Religion has always played an important role in human civilization. In its quest to answer life’s most difficult questions, it has both brought people together and torn them apart.
In the case of ancient Greece, religion was one of the few things upon which the Greeks actually agreed. Yes, there were differences in beliefs and practices, and these sometimes led to war. But, in general, common religious beliefs were an important aspect of Greek identity, which was really just beginning to emerge during the Classical Era of Ancient Greece (c. 600-c. 300 BC)
The Gods of Mt. Olympus
The ancient Greeks practiced polytheism, which is a type of religion in which there are many different gods. However, unlike other cultures that existed at the time, such as the Egyptians, most Greeks seemed to worship the same set of gods (in Egypt, which god you worshipped depended heavily on where you lived.)
The Greek gods that everyone seemed to believe in were known as “the Olympians.” They got this name not because they were really athletic but rather because the people believed they lived at the top of Mt. Olympus, the tallest mountain in all of Greece.
In total, there were thirteen major Olympian gods, though many lists only include twelve. These all-important gods were:
- Zeus — As the ruler of Mt. Olympus Zeus was considered the king of the gods. He was also the god of lightning, thunder, law, order, justice, and the sky.
- Athena — The goddess of wisdom, handicraft, and warfare, she was also the patron god of Athens. The city is actually named after her!
- Apollo — The god of light, the sun, archery, truth, inspiration, music, art, and a lot more, Apollo was one of the most important Greek gods. His temple and Oracle at Delphi make up one of the most important religious sites in all of ancient Greece.
- Poseidon — God of the seas, water, storms, hurricanes, earthquakes, and horses
- Hermes — The messenger of the gods, as well as the god of travel, commerce, communication, diplomacy, and more.
- Hera — Zeus’ sister and wife (yes, both), Hera was known as the queen of the gods, and she was also the goddess of marriage.
- Aphrodite — Goddess of love, pleasure, passion, procreation, beauty, and desire.
- Demeter — The goddess of the harvest, fertility, agriculture, nature, and the seasons.
- Ares — God of war, violence, bloodshed, and masculinity.
- Artemis — Goddess of the hunt, wilderness, virginity, childbirth, protection, and more.
- Hephaistos — God of the forge (blacksmith), invention, fire, and volcanoes.
- Dionysus — God of wine, ecstasy, madness, fertility, and the grape vine (to make wine, of course!)
Based on this list, it’s easy to see the importance of religion in ancient Greece. According to them, the gods were somehow responsible for pretty much every natural phenomenon as well as human emotion. In this sense, the ancient Greeks used the gods as a way of understanding themselves as well as the world.
In general, most Greeks recognized these gods, though regional variations might exist. For example, Athena was the primary god in Athens, but Apollo was preferred in Sparta.
There are also many other Greek gods besides those on this list. Deities would often marry one another and have kids, and these children would also become gods. In total, there are hundreds of Greek gods, but the most significant were those who called Mt. Olympus home.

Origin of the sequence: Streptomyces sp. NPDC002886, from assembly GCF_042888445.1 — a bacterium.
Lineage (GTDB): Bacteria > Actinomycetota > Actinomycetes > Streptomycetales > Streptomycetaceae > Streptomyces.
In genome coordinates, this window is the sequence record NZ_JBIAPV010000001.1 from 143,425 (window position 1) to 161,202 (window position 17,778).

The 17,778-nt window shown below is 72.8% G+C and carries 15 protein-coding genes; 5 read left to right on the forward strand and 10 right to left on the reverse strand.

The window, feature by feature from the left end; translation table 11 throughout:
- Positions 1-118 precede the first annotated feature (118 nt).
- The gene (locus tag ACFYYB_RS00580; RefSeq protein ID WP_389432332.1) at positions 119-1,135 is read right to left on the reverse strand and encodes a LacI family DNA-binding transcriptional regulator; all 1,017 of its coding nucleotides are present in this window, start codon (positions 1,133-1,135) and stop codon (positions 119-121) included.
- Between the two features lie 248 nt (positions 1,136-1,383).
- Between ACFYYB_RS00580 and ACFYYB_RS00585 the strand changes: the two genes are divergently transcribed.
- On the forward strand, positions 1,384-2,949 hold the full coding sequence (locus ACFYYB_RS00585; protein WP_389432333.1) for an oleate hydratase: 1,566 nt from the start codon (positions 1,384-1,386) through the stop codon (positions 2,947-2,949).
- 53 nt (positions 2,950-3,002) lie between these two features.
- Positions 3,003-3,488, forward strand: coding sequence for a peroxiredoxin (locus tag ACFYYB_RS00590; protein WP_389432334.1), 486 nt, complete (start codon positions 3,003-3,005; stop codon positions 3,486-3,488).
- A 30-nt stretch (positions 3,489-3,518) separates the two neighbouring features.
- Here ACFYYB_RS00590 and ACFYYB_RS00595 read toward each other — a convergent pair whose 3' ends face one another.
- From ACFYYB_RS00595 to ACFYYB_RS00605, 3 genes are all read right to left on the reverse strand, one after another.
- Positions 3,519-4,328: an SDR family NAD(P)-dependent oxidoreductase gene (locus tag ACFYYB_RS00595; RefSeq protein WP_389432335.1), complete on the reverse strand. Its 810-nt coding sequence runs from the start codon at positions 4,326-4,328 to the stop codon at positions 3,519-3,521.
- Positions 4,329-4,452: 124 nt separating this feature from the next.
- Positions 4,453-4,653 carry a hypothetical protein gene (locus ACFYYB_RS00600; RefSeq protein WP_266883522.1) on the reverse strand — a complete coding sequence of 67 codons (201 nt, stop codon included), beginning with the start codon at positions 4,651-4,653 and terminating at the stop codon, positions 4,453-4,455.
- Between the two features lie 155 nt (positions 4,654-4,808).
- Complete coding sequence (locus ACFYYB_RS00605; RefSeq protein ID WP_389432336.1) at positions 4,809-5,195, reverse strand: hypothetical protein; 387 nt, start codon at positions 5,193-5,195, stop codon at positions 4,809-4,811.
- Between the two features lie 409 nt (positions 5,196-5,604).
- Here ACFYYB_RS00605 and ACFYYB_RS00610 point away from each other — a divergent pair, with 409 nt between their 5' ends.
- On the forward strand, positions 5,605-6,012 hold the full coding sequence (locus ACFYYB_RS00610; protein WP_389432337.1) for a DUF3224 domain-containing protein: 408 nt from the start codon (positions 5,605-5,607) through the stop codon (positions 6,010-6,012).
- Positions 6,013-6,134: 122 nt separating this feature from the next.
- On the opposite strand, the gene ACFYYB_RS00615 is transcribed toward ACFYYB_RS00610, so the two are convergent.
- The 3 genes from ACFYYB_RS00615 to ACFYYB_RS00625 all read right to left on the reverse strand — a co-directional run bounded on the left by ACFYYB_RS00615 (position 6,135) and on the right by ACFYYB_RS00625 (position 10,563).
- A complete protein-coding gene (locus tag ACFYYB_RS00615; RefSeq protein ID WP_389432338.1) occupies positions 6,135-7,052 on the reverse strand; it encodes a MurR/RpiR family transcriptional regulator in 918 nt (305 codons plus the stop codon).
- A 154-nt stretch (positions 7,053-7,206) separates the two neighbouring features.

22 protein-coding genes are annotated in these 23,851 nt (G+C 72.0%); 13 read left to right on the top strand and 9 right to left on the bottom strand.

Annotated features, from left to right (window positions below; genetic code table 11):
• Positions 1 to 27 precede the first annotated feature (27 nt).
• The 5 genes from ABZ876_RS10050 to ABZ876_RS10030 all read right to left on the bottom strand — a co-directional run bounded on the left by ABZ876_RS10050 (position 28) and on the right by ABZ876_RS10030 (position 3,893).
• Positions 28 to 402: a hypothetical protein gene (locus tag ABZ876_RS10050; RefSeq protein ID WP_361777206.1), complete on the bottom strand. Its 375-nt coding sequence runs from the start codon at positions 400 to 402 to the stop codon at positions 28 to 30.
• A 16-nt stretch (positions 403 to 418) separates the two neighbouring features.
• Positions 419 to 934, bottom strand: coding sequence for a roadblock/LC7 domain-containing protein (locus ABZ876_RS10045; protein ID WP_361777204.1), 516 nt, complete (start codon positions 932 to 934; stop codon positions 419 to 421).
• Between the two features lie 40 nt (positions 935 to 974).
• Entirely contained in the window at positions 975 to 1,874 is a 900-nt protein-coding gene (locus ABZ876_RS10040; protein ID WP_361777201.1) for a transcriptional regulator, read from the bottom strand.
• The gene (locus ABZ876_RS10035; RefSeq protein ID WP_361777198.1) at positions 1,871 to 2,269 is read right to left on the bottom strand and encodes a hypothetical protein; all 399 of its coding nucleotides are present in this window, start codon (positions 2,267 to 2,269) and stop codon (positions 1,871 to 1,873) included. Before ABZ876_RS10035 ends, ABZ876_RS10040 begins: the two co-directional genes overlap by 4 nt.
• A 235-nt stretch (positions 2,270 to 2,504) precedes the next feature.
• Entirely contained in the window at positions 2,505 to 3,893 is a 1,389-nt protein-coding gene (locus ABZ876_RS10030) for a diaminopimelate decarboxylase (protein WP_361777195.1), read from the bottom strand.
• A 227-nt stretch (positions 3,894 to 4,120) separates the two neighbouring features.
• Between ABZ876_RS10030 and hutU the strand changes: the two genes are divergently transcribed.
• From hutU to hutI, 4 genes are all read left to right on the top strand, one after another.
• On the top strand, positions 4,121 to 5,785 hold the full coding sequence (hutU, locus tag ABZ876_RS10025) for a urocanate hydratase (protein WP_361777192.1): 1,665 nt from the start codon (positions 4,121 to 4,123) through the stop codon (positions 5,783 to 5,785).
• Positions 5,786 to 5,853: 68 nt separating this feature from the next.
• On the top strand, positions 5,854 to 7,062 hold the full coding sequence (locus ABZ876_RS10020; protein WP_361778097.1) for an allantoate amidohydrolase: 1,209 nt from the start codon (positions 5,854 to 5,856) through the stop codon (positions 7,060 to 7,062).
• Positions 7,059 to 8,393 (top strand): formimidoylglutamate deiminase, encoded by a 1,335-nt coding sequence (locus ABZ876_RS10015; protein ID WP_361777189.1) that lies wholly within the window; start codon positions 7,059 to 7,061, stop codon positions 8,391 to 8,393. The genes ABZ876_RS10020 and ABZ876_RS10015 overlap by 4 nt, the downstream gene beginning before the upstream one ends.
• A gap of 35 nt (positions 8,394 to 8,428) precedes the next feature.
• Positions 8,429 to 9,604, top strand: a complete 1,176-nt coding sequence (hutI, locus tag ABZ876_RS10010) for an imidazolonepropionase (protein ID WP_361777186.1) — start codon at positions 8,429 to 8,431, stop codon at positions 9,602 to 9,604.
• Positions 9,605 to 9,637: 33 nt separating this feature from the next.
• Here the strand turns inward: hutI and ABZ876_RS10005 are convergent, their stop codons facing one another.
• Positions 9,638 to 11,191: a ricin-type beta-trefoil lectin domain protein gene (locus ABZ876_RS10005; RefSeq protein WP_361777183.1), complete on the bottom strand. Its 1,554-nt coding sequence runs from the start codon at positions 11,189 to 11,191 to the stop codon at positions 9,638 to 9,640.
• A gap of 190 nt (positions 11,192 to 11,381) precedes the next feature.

Main Beliefs in Greek Religion
Much of Greek religion comes from its mythology, aka the stories told about the gods to explain the world. From these stories, we can pick up on a few of the central tenets of Greek religion.
The Gods as Reflections of Humans
One of the most prominent components of ancient Greek religion is that the gods were not too unlike humans. Yes, they had special powers and could easily cause mass destruction if they were mad. But, in general, they were subjected to the same things humans were: fear, greed, insecurity, pain, desire, etc.
In this sense, the gods were far from being entirely good. Instead, they were meant to be models for humans, showing them how they should act and what can happen to them if they over-indulge their emotions or vices.
In addition, the gods did not have unlimited power. Sure, they could do more than your average human, but they could not overcome “fate,” also known as moirai in ancient Greek.
They were able to intervene and influence certain events in the human realm, but in the end they were powerless to the will of time and fate, just like humans are.
The ancient Greeks didn’t try too hard to define moirai, but they understood it as some divine force that had control over both humans and the gods.
Sometimes, when trying to figure out how the world works, it’s best to just leave things open-ended, otherwise your head will start to hurt too much.
The Creation of the Universe
Central to most religions is a “creation story.” This is an attempt to answer the question: where does life come from? Yet another chance for a headache.
Most ancient religions (as well as modern ones) have some sort of creation story, but the ancient Greeks were somewhat unique in that they did not. There are several different ones that people believed in, but there wasn’t one version upon which everyone agreed.
The most common story revolves around the god Chaos, who was at first the only divine entity in existence. From Chaos came the first gods, such as Gaia (the Greek version of Mother Earth.) They gave birth to the Titans who in turn gave birth to the Olympians, who most Greeks believed to be the gods influencing their day-to-day lives.
However, many different versions of this story exist, which is to say, the Greek answer to the question, “Where does life come from?” was a resounding “We don’t know!”
Later on, many Greek philosophers would try to answer this question, which was one of the first times in human history people tried to explain creation without just giving all the credit to the gods.